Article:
[image-110]UPDATE: Two coronal mass ejections, or CMEs, also exploded off the sun from the same active region as the Sept. 10, X-class flare. Images of the CMEs were captured by the joint European Space Agency and NASA's Solar and Heliospheric Observatory and NASA's Solar and Terrestrial Relations Observatory. Scientists use observations like these to determine the speed, strength, and size of CMEs.
A Significant Flare Surges Off the Sun September 10, 2014
The sun emitted a significant solar flare, peaking at 1:48 p.m. EDT on Sept. 10, 2014. NASA's Solar Dynamics Observatory captured images of the event. Solar flares are powerful bursts of radiation. Harmful radiation from a flare cannot pass through Earth's atmosphere to physically affect humans on the ground. However -- when intense enough -- they can disturb the atmosphere in the layer where GPS and communications signals travel.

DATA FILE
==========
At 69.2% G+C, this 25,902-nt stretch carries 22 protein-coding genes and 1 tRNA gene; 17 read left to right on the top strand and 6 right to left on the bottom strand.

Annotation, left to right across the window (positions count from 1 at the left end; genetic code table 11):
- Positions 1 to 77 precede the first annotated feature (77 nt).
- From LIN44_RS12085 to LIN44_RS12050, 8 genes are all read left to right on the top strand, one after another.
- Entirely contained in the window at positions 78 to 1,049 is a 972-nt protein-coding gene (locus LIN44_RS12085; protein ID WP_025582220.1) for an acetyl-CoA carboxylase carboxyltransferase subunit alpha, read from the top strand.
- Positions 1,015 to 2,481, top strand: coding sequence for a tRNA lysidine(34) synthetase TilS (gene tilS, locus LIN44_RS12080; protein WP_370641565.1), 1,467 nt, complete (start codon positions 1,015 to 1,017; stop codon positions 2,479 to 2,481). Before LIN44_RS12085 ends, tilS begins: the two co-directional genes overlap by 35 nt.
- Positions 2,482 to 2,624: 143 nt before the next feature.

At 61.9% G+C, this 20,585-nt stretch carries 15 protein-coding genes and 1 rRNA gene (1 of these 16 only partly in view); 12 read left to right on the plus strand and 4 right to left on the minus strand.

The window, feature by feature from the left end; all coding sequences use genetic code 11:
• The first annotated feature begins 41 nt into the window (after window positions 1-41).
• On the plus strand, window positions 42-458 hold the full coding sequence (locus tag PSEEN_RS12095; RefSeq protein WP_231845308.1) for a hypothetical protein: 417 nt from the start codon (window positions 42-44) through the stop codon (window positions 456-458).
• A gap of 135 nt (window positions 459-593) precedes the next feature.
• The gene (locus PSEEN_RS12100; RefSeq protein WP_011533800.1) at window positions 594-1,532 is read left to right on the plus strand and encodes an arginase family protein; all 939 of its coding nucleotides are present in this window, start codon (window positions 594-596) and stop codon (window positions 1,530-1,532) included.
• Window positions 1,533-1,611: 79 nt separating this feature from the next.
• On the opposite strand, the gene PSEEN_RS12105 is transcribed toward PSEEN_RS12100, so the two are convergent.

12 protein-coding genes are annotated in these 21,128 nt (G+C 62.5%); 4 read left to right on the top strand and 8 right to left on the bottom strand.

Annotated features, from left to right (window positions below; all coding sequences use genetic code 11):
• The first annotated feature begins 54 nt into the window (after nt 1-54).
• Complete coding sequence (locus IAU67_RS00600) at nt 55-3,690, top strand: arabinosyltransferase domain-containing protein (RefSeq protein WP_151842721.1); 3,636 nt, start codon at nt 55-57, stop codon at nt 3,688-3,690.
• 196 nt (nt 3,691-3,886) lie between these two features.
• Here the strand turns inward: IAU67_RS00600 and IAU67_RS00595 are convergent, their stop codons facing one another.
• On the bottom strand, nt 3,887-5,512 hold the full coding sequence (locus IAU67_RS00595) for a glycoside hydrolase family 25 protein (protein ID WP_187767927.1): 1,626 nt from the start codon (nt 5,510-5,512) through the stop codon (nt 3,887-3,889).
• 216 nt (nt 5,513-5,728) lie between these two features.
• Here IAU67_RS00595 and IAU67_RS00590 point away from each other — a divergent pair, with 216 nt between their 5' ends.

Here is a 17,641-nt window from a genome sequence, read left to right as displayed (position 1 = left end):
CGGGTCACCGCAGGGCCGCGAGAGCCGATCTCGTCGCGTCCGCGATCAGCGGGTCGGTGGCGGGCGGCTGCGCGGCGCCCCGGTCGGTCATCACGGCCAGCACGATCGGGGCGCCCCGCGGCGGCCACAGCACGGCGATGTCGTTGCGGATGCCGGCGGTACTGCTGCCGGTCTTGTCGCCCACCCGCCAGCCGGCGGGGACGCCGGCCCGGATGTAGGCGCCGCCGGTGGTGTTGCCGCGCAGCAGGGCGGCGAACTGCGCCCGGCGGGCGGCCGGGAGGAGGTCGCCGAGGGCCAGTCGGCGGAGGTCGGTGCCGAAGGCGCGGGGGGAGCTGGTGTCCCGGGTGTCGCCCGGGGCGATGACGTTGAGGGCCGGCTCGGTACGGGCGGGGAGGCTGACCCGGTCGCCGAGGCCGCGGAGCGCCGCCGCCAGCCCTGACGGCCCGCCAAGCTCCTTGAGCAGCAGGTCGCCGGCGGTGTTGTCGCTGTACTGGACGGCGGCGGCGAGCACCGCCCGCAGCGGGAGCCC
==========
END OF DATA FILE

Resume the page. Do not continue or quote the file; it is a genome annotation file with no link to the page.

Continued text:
[image-51]To see how this event may affect Earth, please visit NOAA's Space Weather Prediction Center at http://spaceweather.gov, the U.S. government's official source for space weather forecasts, alerts, watches and warnings.
This flare is classified as an X1.6 class flare. "X-class" denotes the most intense flares, while the number provides more information about its strength. An X2 is twice as intense as an X1, an X3 is three times as intense, etc.
Updates will be provided as needed.
What is a solar flare?
For answers to this and other space weather questions, please visit the Spaceweather Frequently Asked Questions page.